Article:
Tuesday, 23 April 2013

#2 - Mudpies

Publisher: Microdeal(UK), Michtron(US)
Developers: Jeffrey Sorensen, Philip MacKenzie
Approximate release date: December 1985/January 1986

As a bit of an experiment with this one, I'm including some gameplay footage to try and make thing a little less dry and text-heavy. This has resulted in this entry taking a little longer to prepare, as I had wrestle with some video encoding issues, but hopefully it'll be worth it. Maybe.

Okay, we're now going to look at another Microdeal game, but before we get into that, just take a look at this truly horrific cover art:

Unadulterated nightmare fuel.
Gahhh! Thankfully, the clowns that feature in the actual game are marginally less disturbing. Mudpies is another old game repurposed for the ST, but this port seems to have had a little more effort put into it than Lands Of Havoc, thank goodness. The original was only available for one relatively obscure system, the Tandy Color Computer(CoCo), and was itself based on an earlier arcade title released by Atari themselves, Food Fight.

The reason Atari weren't releasing their own arcade titles for the ST at this point is slightly complicated. Following the disastrous videogame market crash of 1984, what remained of the company had been effectively split into two entirely separate entities; Atari's arcade division(Atari Games) was now mostly owned by Namco, whereas the home computer division(Atari Corp.) was now in the hands of Jack Tramiel, former head of Commodore. The restrictions on Atari Games' licence meant they couldn't sell anything with the Atari name on in the home market. However, they could licence games for release under a different brand, leading to the creation of the Tengen label, who would go on to release titles for pretty much every system going. Including the ST of course. Later on, Tengen became embroiled in the infamous Tetris copyright case, but that's a whole other story.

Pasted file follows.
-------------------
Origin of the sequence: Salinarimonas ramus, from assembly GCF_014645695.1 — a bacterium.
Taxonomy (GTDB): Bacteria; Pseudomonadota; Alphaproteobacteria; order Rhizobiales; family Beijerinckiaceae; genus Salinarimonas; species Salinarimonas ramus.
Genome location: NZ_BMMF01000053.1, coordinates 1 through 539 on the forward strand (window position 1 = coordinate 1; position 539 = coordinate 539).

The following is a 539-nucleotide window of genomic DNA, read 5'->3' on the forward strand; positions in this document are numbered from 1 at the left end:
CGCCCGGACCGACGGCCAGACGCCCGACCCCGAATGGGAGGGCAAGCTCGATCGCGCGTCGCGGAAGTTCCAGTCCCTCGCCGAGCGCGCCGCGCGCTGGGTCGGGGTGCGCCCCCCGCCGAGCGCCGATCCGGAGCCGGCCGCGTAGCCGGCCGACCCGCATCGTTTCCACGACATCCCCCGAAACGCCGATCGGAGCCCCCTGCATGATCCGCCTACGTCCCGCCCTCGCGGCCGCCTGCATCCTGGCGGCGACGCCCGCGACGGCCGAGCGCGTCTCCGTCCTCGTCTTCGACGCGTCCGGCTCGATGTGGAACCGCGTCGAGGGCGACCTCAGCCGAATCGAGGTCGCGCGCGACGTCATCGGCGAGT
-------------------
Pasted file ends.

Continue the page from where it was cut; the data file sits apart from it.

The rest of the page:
Mudpies was the second ST release from Microdeal, and came out in either the winter of 1985 or spring of the next year (Compute! Magazine reviewed it in their December '85 issue, the earliest review of an ST game I've been able to locate so far).

You control Arnold, "a mischievous 12 year old boy who's sense of humour sometimes goes astray," according to the instructions. Uh-huh. Arnold is a somewhat reckless young urchin who's thoughtless shenanigans during a trip to the circus have landed him in some pretty serious shit. He's trapped in a nightmarish maze of circus tents, trying to avoid the pummelling he is due to receive from an endlessly respawning army of clowns who haven't taken particularly well to his anti-social behaviour.

The object of each room is simply to reach the exit to the next room before the tide of clowns finally overpowers you, making sure to pick enough discarded junk food on the way in order to hold off starvation for a little while longer. It seems there is apparently no way out of this hellish circus, because as soon as you successfully traverse the seven or so screens, you just end up back at the start to do the whole thing all over again. Coming into contact with a clown or their projectiles results in a cute little animation of two paramedics carrying you away on a stretcher, although it seems like these guys must hate you as well, as they just dump you right back in there once you've been patched up.

Graphics-wise, there's not an awful lot to shout about. The game sprites are very small and flickery, and don't animate particularly well, but we should bear in mind that this game came out very early in the Atari's lifespan, at a point when programmers were still trying to work out what on earth to do with it - getting any game up and running at all was something of an achievement, so we should probably cut the programmers some slack.

That's about all there is to it, really. Mudpies is a surprisingly fun little game, but I couldn't imagine it keeping your attention for very long, due to the lack of variation in the "levels". Once you've played all the way through a couple of times(which takes less than ten minutes), you'll have seen the entire game. The only reason to keep playing beyond that is to improve your score, and even that's not especially difficult. Even with my distinct lack of l33t gaming skillz, I was able to beat the creator's high scores in very little time at all.

Here's some gameplay I recorded earlier:

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